} else {
            return o1.compareTo(o2);
        }
    }

}

This seems to work. EDITED: To include sysout that result matches expected answer provided in question. EDIT2: Typo with final indexed comparison I had ? 1:0 instead of 1:-1.

share|improve this answer
    
it doesn't seem to give the desired output –  Ayodeji Mar 25 '13 at 15:45
    
Sorry whats wrong with it, when I run it I get [w, a, a, a, r, r, r, i, b, e, e, e, e, g, g, i, m, m, m, n, o, o, p, s, s, t] which matches what you have above. –  BenG Mar 25 '13 at 15:54
    
this is the result i got from it [a, w, a, r, r, a, r, I, b, e, e, e, e, g, g, i, m, m, m, n, o, o, p, s, s, t] –  Ayodeji Mar 25 '13 at 16:12
    
This is what i got again awarrarIbeeeeggimmmnoopsst waaarrrIbeeeeggimmmnoopsst false –  Ayodeji Mar 25 '13 at 16:22
    
Apologies. My final comparison where both items are indexed was incorrect. I had 0 indicating equality instead of -1. I'll have to look into why this worked for me and not for you. –  BenG Mar 25 '13 at 16:33
public static void main(String[] args) {
    String s1 = "war";
    String s2 = "Its awesome being a programmer";
    String result = "";
    for (int i = 0; i < s1.length(); i++) {
        int len = s2.length()
                - s2.replace(String.valueOf(s1.charAt(i)), "").length();
        s2 = s2.replace(String.valueOf(s1.charAt(i)), "").replace(" ", "");
        for (int j = 0; j < len; j++)
            result = result + String.valueOf(s1.charAt(i));
    }
    char[] remaining = s2.toCharArray();
    Arrays.sort(remaining);
    for (Character c : remaining)
        result = result + String.valueOf(c);

    System.out.println(result);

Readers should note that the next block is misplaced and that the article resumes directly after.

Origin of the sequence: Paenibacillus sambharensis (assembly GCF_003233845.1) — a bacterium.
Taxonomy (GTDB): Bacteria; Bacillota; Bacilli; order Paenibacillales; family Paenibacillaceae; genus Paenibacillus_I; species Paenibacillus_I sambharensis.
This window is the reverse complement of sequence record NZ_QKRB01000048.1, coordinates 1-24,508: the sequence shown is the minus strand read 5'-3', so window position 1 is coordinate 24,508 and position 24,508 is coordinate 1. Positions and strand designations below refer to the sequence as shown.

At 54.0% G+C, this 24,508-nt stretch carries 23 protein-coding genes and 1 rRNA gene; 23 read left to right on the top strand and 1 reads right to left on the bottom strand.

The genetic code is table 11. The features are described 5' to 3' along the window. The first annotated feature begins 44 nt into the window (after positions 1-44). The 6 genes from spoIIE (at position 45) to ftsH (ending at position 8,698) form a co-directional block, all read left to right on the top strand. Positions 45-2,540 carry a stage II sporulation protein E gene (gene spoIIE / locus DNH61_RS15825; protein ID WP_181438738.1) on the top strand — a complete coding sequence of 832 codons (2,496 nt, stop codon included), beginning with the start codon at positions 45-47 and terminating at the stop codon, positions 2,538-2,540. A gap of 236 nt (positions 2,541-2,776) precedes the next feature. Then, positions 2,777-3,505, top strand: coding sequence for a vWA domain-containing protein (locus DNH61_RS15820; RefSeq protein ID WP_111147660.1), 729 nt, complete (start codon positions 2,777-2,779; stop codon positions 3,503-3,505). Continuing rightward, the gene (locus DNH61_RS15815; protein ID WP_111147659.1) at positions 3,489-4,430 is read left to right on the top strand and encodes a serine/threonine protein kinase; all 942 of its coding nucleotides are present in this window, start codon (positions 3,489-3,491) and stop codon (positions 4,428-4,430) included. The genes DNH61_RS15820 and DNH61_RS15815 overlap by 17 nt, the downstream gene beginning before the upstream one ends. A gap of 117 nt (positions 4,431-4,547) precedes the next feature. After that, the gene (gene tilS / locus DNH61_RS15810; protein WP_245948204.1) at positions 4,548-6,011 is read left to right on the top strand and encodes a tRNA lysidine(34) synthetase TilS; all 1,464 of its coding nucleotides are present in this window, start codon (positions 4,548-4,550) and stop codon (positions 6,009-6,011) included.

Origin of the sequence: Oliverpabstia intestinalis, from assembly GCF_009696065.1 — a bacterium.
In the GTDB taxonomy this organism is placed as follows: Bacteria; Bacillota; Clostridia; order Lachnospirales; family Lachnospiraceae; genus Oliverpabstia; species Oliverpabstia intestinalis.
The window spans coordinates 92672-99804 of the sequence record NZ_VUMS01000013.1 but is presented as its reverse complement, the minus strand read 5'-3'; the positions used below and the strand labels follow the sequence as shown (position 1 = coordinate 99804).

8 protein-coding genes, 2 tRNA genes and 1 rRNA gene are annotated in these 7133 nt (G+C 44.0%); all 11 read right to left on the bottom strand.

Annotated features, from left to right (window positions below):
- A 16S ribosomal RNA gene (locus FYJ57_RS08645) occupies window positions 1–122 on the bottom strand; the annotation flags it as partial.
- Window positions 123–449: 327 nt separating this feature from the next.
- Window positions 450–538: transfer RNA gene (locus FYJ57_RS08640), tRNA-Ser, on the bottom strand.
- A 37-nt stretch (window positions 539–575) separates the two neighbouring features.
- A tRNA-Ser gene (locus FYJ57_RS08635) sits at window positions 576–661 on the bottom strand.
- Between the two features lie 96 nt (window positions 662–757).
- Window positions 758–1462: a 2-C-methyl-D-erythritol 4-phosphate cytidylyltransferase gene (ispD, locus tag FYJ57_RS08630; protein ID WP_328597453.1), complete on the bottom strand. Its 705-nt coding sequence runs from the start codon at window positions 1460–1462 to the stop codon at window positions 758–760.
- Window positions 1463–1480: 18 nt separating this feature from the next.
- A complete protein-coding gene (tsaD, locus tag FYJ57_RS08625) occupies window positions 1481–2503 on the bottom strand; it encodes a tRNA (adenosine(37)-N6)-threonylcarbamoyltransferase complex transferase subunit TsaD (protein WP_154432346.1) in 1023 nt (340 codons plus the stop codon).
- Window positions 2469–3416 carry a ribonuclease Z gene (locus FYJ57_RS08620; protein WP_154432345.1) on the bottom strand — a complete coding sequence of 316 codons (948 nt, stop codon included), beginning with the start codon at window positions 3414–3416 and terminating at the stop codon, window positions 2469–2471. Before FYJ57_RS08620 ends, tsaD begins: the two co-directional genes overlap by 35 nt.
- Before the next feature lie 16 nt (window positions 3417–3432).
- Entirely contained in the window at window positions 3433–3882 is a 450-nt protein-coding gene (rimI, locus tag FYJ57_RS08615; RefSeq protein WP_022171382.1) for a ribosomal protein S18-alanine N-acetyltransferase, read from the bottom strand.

}

Try this: I tried without using any interface.

Output:

waaarrrIbeeeeggimmmnoopsst
share|improve this answer
    
Cool, but won't it be too much of over head on the jvm since strings are supposed to be immutable. Moreso, the running time is still O(n^2). i though probably with the use of any of those interfaces, i could achieve something better. –  Ayodeji Mar 25 '13 at 15:18
    
@Ayodeji I didnt read your question fully and started coding. :( –  Achintya Jha Mar 25 '13 at 15:21
public static Comparator<Character> compareOn(final String key) {
    return new Comparator<Character>() {
        public int compare(Character c1, Character c2) {
            final int indexInKey1 = key.indexOf(c1);
            final int indexInKey2 = key.indexOf(c2);
            final int result;
            if (indexInKey1 == -1 && indexInKey2 == -1) {
                result = c1.compareTo(c2); //fall back to natural ordering
            } else {
                if (indexInKey1 == -1) {
                    result = 1;
                } else if (indexInKey2 == -1) {
                    result = -1;
                } else {
                    result = indexInKey1 - indexInKey2;
                }
            }
            return result;
        }
    };
}

public static void main(String[] args) {
    final String a = "war";
    final String b = "Its awesome being a programmer";
    final List<Character> chars = new ArrayList<Character>();
    for (char c: b.toCharArray()) {
        if (c != ' ') {
          chars.add(c);
        }
    }
    Collections.sort(chars, compareOn(a));
    System.out.println(chars);
}
share|improve this answer